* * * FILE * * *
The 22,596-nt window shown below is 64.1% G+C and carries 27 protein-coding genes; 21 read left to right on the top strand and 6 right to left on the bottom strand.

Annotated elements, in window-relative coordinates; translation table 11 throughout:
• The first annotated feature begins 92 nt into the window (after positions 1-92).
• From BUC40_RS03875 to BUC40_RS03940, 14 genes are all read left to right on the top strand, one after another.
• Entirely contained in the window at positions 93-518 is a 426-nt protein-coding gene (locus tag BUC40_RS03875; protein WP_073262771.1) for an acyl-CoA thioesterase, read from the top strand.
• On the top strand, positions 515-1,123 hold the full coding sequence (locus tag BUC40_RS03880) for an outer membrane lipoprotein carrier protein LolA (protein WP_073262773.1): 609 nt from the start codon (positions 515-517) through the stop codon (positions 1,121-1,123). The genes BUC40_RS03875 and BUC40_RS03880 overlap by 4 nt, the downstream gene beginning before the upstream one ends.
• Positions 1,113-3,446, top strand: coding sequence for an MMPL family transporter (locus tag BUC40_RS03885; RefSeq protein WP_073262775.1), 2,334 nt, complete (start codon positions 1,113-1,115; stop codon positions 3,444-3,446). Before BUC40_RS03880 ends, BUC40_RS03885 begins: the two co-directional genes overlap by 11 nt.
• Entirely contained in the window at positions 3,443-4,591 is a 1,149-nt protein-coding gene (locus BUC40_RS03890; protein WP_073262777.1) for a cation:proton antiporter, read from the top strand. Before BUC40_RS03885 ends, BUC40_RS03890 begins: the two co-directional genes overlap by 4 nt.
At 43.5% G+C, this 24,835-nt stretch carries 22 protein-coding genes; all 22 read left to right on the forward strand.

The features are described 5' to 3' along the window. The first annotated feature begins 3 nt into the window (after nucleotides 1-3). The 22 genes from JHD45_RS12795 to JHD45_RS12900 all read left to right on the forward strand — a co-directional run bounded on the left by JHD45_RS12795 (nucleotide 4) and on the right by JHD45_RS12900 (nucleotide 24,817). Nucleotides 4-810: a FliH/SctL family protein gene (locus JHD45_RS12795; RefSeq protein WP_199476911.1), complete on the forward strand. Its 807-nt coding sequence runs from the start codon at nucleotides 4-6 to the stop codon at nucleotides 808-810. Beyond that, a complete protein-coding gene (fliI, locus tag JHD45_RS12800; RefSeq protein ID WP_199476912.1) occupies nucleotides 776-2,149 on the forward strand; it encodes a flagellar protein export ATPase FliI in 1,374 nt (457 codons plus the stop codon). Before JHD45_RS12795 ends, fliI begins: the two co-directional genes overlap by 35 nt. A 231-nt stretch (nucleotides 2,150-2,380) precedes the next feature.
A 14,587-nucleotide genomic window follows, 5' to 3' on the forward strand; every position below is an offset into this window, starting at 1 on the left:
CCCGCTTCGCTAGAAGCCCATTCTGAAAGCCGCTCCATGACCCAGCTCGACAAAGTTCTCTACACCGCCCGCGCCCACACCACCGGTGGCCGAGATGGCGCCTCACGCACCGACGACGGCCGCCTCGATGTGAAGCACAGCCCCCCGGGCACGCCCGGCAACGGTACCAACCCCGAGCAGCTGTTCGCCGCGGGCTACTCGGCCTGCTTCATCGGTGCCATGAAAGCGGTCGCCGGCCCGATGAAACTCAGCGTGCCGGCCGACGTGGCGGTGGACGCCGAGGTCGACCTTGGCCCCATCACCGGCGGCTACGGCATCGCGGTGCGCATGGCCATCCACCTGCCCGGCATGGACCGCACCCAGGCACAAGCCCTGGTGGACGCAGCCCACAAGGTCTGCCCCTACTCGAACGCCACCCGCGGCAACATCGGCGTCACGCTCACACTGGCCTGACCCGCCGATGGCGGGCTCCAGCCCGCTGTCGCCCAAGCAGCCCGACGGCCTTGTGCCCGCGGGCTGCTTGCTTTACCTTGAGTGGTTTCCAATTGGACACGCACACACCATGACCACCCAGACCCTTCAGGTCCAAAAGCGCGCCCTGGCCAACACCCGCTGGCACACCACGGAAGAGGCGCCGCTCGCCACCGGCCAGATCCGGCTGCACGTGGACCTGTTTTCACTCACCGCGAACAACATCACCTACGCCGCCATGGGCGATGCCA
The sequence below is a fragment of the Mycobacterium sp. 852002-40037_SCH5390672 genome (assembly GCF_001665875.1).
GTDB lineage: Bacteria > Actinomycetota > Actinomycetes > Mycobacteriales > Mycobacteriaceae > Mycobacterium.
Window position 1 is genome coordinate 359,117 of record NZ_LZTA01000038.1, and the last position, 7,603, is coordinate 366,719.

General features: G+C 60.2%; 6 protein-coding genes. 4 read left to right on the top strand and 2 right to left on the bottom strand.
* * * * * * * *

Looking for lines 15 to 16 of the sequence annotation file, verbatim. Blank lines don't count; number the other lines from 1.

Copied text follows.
Window position 1 is genome coordinate 359,117 of record NZ_LZTA01000038.1, and the last position, 7,603, is coordinate 366,719.

General features: G+C 60.2%; 6 protein-coding genes. 4 read left to right on the top strand and 2 right to left on the bottom strand.